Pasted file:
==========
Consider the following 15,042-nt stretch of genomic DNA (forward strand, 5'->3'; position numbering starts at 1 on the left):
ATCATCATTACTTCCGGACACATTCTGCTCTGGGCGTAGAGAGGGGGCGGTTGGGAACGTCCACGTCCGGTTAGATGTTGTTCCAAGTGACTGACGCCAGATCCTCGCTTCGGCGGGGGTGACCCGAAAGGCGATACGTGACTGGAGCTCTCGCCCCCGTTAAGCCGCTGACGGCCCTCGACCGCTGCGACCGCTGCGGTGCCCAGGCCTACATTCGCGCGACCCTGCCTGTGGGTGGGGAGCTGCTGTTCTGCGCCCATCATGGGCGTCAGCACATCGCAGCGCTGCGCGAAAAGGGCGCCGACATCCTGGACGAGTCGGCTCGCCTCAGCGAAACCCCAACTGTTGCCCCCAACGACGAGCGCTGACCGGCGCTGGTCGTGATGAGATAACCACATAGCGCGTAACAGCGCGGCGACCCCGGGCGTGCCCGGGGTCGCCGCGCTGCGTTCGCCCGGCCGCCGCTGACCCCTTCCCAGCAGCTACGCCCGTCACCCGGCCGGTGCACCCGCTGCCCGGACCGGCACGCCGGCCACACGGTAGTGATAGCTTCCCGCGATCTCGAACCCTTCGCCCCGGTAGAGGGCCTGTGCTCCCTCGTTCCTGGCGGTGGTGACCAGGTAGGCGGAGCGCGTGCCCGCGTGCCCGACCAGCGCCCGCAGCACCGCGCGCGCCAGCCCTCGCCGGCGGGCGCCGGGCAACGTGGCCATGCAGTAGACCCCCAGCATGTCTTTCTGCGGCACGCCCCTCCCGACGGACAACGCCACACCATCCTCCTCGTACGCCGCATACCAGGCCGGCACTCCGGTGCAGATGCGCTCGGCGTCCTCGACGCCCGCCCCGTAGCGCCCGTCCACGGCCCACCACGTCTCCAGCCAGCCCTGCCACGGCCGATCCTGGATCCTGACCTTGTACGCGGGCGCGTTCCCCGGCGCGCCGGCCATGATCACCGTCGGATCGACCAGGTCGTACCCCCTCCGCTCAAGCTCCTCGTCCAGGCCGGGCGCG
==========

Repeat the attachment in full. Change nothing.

Consider the following 15,042-nt stretch of genomic DNA (forward strand, 5'->3'; position numbering starts at 1 on the left):
ATCATCATTACTTCCGGACACATTCTGCTCTGGGCGTAGAGAGGGGGCGGTTGGGAACGTCCACGTCCGGTTAGATGTTGTTCCAAGTGACTGACGCCAGATCCTCGCTTCGGCGGGGGTGACCCGAAAGGCGATACGTGACTGGAGCTCTCGCCCCCGTTAAGCCGCTGACGGCCCTCGACCGCTGCGACCGCTGCGGTGCCCAGGCCTACATTCGCGCGACCCTGCCTGTGGGTGGGGAGCTGCTGTTCTGCGCCCATCATGGGCGTCAGCACATCGCAGCGCTGCGCGAAAAGGGCGCCGACATCCTGGACGAGTCGGCTCGCCTCAGCGAAACCCCAACTGTTGCCCCCAACGACGAGCGCTGACCGGCGCTGGTCGTGATGAGATAACCACATAGCGCGTAACAGCGCGGCGACCCCGGGCGTGCCCGGGGTCGCCGCGCTGCGTTCGCCCGGCCGCCGCTGACCCCTTCCCAGCAGCTACGCCCGTCACCCGGCCGGTGCACCCGCTGCCCGGACCGGCACGCCGGCCACACGGTAGTGATAGCTTCCCGCGATCTCGAACCCTTCGCCCCGGTAGAGGGCCTGTGCTCCCTCGTTCCTGGCGGTGGTGACCAGGTAGGCGGAGCGCGTGCCCGCGTGCCCGACCAGCGCCCGCAGCACCGCGCGCGCCAGCCCTCGCCGGCGGGCGCCGGGCAACGTGGCCATGCAGTAGACCCCCAGCATGTCTTTCTGCGGCACGCCCCTCCCGACGGACAACGCCACACCATCCTCCTCGTACGCCGCATACCAGGCCGGCACTCCGGTGCAGATGCGCTCGGCGTCCTCGACGCCCGCCCCGTAGCGCCCGTCCACGGCCCACCACGTCTCCAGCCAGCCCTGCCACGGCCGATCCTGGATCCTGACCTTGTACGCGGGCGCGTTCCCCGGCGCGCCGGCCATGATCACCGTCGGATCGACCAGGTCGTACCCCCTCCGCTCAAGCTCCTCGTCCAGGCCGGGCGCG